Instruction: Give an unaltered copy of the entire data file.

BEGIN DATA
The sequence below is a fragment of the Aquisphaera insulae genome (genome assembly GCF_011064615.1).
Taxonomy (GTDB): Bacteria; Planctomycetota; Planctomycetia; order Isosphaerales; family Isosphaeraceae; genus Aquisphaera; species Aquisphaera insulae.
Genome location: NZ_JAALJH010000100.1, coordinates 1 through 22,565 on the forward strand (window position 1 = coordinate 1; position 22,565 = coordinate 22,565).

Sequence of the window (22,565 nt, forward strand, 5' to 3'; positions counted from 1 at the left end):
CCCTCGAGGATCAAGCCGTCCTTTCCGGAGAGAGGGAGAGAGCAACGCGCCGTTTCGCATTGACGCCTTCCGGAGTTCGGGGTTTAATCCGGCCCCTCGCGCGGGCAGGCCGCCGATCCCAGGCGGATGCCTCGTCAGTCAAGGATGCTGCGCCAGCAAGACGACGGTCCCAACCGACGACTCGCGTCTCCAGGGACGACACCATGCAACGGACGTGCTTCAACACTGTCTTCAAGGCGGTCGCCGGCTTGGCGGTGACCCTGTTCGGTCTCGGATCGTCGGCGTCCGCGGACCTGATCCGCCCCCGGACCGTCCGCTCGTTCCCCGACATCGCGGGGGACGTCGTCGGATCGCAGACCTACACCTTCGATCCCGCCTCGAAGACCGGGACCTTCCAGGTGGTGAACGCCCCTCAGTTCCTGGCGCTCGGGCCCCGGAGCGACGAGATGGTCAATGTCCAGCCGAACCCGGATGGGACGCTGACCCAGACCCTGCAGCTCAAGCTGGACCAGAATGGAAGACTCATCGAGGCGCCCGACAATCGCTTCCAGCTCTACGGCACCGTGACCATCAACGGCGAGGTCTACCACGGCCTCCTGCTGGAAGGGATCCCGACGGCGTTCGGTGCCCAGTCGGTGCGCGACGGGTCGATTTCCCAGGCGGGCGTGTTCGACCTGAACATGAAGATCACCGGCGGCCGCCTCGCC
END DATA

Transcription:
The sequence below is a fragment of the Aquisphaera insulae genome (genome assembly GCF_011064615.1).
Taxonomy (GTDB): Bacteria; Planctomycetota; Planctomycetia; order Isosphaerales; family Isosphaeraceae; genus Aquisphaera; species Aquisphaera insulae.
Genome location: NZ_JAALJH010000100.1, coordinates 1 through 22,565 on the forward strand (window position 1 = coordinate 1; position 22,565 = coordinate 22,565).

Sequence of the window (22,565 nt, forward strand, 5' to 3'; positions counted from 1 at the left end):
CCCTCGAGGATCAAGCCGTCCTTTCCGGAGAGAGGGAGAGAGCAACGCGCCGTTTCGCATTGACGCCTTCCGGAGTTCGGGGTTTAATCCGGCCCCTCGCGCGGGCAGGCCGCCGATCCCAGGCGGATGCCTCGTCAGTCAAGGATGCTGCGCCAGCAAGACGACGGTCCCAACCGACGACTCGCGTCTCCAGGGACGACACCATGCAACGGACGTGCTTCAACACTGTCTTCAAGGCGGTCGCCGGCTTGGCGGTGACCCTGTTCGGTCTCGGATCGTCGGCGTCCGCGGACCTGATCCGCCCCCGGACCGTCCGCTCGTTCCCCGACATCGCGGGGGACGTCGTCGGATCGCAGACCTACACCTTCGATCCCGCCTCGAAGACCGGGACCTTCCAGGTGGTGAACGCCCCTCAGTTCCTGGCGCTCGGGCCCCGGAGCGACGAGATGGTCAATGTCCAGCCGAACCCGGATGGGACGCTGACCCAGACCCTGCAGCTCAAGCTGGACCAGAATGGAAGACTCATCGAGGCGCCCGACAATCGCTTCCAGCTCTACGGCACCGTGACCATCAACGGCGAGGTCTACCACGGCCTCCTGCTGGAAGGGATCCCGACGGCGTTCGGTGCCCAGTCGGTGCGCGACGGGTCGATTTCCCAGGCGGGCGTGTTCGACCTGAACATGAAGATCACCGGCGGCCGCCTCGCC